In a bid to diversify its energy sources and optimise other assets for power production, Nigeria has set a target of meeting 30 per cent of its energy needs from renewables by 2030.
Mr. Babatunde Fashola, the Minister of Works, Power and Housing, made the assertion in a keynote address at the 2018 pre-conference workshop of the Nigerian Association of Petroleum Explorationists in Lagos on Monday.
Fashola said that the current component of grid power consists mainly of gas-fired power (85%) and hydropower (15%). He said, there was a need to produce an energy mix that targets a 30 per cent component of renewable energy out of the gross energy produced by 2030.
“Let me be clear and unequivocal by saying upfront that our commitment as a nation and government to pursue renewable and low carbon energy at low cost is clear, firm and unshaking.
“But this is not all. It is a commitment driven by necessity, contract and policy,” he said.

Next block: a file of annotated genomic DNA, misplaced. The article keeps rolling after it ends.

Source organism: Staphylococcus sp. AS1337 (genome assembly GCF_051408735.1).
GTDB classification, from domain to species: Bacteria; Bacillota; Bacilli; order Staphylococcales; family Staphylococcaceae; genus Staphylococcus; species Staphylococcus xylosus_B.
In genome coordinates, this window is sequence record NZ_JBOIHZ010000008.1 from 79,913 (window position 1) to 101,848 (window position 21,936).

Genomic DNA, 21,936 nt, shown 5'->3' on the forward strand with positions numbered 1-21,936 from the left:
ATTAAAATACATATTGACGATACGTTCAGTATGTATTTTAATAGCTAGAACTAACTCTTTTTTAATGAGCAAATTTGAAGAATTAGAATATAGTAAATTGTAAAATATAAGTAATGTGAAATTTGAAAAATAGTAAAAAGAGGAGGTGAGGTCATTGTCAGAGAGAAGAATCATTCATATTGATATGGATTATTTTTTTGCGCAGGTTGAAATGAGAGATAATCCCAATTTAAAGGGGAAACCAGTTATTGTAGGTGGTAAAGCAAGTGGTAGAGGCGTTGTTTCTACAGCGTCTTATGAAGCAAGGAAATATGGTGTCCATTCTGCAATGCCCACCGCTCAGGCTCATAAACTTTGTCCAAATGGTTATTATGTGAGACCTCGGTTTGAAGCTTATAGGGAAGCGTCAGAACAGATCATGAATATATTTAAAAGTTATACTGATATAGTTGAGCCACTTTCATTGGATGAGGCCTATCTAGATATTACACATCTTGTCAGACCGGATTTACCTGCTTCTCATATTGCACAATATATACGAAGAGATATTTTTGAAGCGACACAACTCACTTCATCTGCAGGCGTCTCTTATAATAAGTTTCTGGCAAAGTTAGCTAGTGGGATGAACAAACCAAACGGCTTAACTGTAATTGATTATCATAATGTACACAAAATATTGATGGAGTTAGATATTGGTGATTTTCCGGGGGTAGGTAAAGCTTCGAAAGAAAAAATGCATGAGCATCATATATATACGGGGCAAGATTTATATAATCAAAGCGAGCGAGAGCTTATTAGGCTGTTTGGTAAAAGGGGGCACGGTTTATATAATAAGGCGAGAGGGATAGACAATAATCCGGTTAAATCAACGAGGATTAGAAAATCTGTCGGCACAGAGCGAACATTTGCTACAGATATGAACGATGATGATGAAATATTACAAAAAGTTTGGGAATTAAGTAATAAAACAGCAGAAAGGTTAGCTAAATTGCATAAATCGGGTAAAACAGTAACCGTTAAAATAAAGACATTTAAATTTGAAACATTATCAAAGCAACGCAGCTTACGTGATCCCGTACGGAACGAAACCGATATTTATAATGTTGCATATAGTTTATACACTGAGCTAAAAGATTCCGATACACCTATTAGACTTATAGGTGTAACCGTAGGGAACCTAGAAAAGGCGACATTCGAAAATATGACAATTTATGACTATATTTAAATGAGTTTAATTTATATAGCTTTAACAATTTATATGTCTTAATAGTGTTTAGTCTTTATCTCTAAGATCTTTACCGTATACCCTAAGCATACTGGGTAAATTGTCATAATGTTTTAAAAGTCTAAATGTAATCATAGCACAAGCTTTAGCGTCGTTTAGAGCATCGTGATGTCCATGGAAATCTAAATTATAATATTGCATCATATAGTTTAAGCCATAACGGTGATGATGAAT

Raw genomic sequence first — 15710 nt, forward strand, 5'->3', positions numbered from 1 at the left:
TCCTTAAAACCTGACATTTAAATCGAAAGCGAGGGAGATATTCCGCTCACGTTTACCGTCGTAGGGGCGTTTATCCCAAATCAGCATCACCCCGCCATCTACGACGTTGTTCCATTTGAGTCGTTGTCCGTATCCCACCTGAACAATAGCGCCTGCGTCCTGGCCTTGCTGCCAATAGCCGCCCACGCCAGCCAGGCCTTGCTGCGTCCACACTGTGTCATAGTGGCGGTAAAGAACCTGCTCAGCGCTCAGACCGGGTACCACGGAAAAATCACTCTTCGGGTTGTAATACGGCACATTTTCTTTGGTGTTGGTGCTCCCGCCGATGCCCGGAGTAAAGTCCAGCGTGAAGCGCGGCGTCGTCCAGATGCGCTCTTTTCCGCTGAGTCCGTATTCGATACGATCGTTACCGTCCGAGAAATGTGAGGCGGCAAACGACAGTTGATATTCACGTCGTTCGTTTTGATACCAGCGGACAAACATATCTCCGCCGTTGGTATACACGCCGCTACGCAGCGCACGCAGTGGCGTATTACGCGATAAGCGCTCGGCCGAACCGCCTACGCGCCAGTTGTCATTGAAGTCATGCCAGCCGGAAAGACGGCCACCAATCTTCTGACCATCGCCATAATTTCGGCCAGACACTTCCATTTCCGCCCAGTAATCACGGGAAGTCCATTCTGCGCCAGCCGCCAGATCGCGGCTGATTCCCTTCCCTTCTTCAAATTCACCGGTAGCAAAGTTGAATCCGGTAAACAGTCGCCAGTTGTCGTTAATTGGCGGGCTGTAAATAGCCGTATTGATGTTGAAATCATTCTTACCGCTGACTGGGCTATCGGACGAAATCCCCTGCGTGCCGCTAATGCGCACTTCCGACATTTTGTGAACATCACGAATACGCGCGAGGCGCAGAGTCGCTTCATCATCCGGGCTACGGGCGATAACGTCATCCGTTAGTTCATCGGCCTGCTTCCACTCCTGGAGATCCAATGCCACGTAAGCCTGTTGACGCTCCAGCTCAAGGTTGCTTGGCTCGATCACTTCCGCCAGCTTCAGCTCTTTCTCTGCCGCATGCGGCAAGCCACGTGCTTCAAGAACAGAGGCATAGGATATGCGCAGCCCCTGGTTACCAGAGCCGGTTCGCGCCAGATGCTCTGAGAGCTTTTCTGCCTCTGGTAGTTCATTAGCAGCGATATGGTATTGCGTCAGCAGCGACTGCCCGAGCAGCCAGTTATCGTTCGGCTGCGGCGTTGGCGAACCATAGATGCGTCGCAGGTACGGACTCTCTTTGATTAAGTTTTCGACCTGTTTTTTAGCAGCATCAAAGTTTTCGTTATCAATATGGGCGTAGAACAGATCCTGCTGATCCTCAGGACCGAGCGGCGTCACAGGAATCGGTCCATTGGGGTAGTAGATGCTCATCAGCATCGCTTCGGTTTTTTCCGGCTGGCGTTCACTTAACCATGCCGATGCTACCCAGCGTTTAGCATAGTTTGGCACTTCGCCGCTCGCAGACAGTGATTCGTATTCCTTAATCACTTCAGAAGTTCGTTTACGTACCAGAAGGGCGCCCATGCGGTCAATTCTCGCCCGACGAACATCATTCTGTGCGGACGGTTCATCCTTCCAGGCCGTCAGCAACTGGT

The minister said that government had also matched its intent with actions such as signing 14 solar power purchase agreement with 14 developers with the potential to deliver over 1,000 MW of solar power.
“In addition to the necessity to diversify our energy sources from gas and provide some energy security, we are also driven to pursue renewable energy by contract,” he said.
He said that Africa must intensify efforts at improving transmission grid for renewable energy to be effectively developed on the continent.
Fashola said that Nigeria as a committed member of the United Nations, African Union and ECOWAS, has adopted several international treaties and policies which promote the use of renewable energy.
This, he said, was in line with the national vision to provide incremental power, and then steady and uninterrupted power.
The minister said that the Federal Government recently approved an integrated energy mix targets under Electricity Vision 30:30:30 which targets generation of 30 GW in 2030, with 30 per cent from renewable energy sources.